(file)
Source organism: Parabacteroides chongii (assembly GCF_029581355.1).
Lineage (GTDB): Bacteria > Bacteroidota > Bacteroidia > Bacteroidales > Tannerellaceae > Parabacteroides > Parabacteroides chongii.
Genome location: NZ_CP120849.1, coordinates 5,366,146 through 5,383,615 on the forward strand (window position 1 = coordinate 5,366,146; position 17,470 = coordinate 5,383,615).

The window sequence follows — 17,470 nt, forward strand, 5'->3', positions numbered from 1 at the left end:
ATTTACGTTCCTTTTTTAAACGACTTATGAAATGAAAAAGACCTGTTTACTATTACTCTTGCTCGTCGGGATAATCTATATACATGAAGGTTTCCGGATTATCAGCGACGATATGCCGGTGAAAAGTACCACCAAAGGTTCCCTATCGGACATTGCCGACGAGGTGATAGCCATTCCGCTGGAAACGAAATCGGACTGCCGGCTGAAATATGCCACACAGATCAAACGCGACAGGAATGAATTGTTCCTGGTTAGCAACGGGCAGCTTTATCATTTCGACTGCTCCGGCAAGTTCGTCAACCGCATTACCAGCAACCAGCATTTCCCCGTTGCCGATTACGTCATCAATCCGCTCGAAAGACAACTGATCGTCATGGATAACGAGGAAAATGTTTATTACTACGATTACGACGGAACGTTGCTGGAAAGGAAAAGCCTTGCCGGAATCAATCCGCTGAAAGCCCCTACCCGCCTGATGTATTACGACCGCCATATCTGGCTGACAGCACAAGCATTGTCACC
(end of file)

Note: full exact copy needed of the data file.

Source organism: Parabacteroides chongii (assembly GCF_029581355.1).
Lineage (GTDB): Bacteria > Bacteroidota > Bacteroidia > Bacteroidales > Tannerellaceae > Parabacteroides > Parabacteroides chongii.
Genome location: NZ_CP120849.1, coordinates 5,366,146 through 5,383,615 on the forward strand (window position 1 = coordinate 5,366,146; position 17,470 = coordinate 5,383,615).

The window sequence follows — 17,470 nt, forward strand, 5'->3', positions numbered from 1 at the left end:
ATTTACGTTCCTTTTTTAAACGACTTATGAAATGAAAAAGACCTGTTTACTATTACTCTTGCTCGTCGGGATAATCTATATACATGAAGGTTTCCGGATTATCAGCGACGATATGCCGGTGAAAAGTACCACCAAAGGTTCCCTATCGGACATTGCCGACGAGGTGATAGCCATTCCGCTGGAAACGAAATCGGACTGCCGGCTGAAATATGCCACACAGATCAAACGCGACAGGAATGAATTGTTCCTGGTTAGCAACGGGCAGCTTTATCATTTCGACTGCTCCGGCAAGTTCGTCAACCGCATTACCAGCAACCAGCATTTCCCCGTTGCCGATTACGTCATCAATCCGCTCGAAAGACAACTGATCGTCATGGATAACGAGGAAAATGTTTATTACTACGATTACGACGGAACGTTGCTGGAAAGGAAAAGCCTTGCCGGAATCAATCCGCTGAAAGCCCCTACCCGCCTGATGTATTACGACCGCCATATCTGGCTGACAGCACAAGCATTGTCACC